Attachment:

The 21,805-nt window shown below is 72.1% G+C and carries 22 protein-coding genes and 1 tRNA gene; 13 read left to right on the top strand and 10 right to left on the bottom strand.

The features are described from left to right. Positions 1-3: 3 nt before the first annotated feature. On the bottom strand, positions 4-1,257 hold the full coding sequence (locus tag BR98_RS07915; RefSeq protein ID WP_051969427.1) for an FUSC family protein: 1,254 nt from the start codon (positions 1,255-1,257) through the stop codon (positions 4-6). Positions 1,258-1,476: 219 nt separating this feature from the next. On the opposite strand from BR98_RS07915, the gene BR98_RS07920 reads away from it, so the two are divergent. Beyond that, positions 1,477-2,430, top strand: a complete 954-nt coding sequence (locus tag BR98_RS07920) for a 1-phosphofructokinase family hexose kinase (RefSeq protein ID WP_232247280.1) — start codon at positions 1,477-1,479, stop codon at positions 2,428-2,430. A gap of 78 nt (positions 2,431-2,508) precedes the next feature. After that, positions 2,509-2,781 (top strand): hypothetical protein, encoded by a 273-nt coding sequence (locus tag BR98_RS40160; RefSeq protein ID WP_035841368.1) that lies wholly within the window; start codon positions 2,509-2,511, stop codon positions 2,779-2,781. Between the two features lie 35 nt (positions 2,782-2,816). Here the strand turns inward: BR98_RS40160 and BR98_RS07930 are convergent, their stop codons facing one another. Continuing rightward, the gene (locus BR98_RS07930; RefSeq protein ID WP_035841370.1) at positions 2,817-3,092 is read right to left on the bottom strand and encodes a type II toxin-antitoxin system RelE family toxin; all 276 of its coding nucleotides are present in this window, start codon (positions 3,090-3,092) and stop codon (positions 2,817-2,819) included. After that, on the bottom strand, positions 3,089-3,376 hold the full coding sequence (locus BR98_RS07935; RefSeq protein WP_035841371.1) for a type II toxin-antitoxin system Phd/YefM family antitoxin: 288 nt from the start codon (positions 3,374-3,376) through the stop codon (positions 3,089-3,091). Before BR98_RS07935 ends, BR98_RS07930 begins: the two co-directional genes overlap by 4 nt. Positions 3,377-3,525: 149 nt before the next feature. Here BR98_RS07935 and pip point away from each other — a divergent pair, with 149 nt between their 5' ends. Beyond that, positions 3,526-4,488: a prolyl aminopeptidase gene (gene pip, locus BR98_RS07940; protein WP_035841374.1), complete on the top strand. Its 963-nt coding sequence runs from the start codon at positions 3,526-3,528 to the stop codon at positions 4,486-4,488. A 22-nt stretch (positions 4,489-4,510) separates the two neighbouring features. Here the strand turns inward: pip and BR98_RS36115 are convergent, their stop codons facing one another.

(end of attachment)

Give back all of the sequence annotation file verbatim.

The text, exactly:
The 21,805-nt window shown below is 72.1% G+C and carries 22 protein-coding genes and 1 tRNA gene; 13 read left to right on the top strand and 10 right to left on the bottom strand.

The features are described from left to right. Positions 1-3: 3 nt before the first annotated feature. On the bottom strand, positions 4-1,257 hold the full coding sequence (locus tag BR98_RS07915; RefSeq protein ID WP_051969427.1) for an FUSC family protein: 1,254 nt from the start codon (positions 1,255-1,257) through the stop codon (positions 4-6). Positions 1,258-1,476: 219 nt separating this feature from the next. On the opposite strand from BR98_RS07915, the gene BR98_RS07920 reads away from it, so the two are divergent. Beyond that, positions 1,477-2,430, top strand: a complete 954-nt coding sequence (locus tag BR98_RS07920) for a 1-phosphofructokinase family hexose kinase (RefSeq protein ID WP_232247280.1) — start codon at positions 1,477-1,479, stop codon at positions 2,428-2,430. A gap of 78 nt (positions 2,431-2,508) precedes the next feature. After that, positions 2,509-2,781 (top strand): hypothetical protein, encoded by a 273-nt coding sequence (locus tag BR98_RS40160; RefSeq protein ID WP_035841368.1) that lies wholly within the window; start codon positions 2,509-2,511, stop codon positions 2,779-2,781. Between the two features lie 35 nt (positions 2,782-2,816). Here the strand turns inward: BR98_RS40160 and BR98_RS07930 are convergent, their stop codons facing one another. Continuing rightward, the gene (locus BR98_RS07930; RefSeq protein ID WP_035841370.1) at positions 2,817-3,092 is read right to left on the bottom strand and encodes a type II toxin-antitoxin system RelE family toxin; all 276 of its coding nucleotides are present in this window, start codon (positions 3,090-3,092) and stop codon (positions 2,817-2,819) included. After that, on the bottom strand, positions 3,089-3,376 hold the full coding sequence (locus BR98_RS07935; RefSeq protein WP_035841371.1) for a type II toxin-antitoxin system Phd/YefM family antitoxin: 288 nt from the start codon (positions 3,374-3,376) through the stop codon (positions 3,089-3,091). Before BR98_RS07935 ends, BR98_RS07930 begins: the two co-directional genes overlap by 4 nt. Positions 3,377-3,525: 149 nt before the next feature. Here BR98_RS07935 and pip point away from each other — a divergent pair, with 149 nt between their 5' ends. Beyond that, positions 3,526-4,488: a prolyl aminopeptidase gene (gene pip, locus BR98_RS07940; protein WP_035841374.1), complete on the top strand. Its 963-nt coding sequence runs from the start codon at positions 3,526-3,528 to the stop codon at positions 4,486-4,488. A 22-nt stretch (positions 4,489-4,510) separates the two neighbouring features. Here the strand turns inward: pip and BR98_RS36115 are convergent, their stop codons facing one another.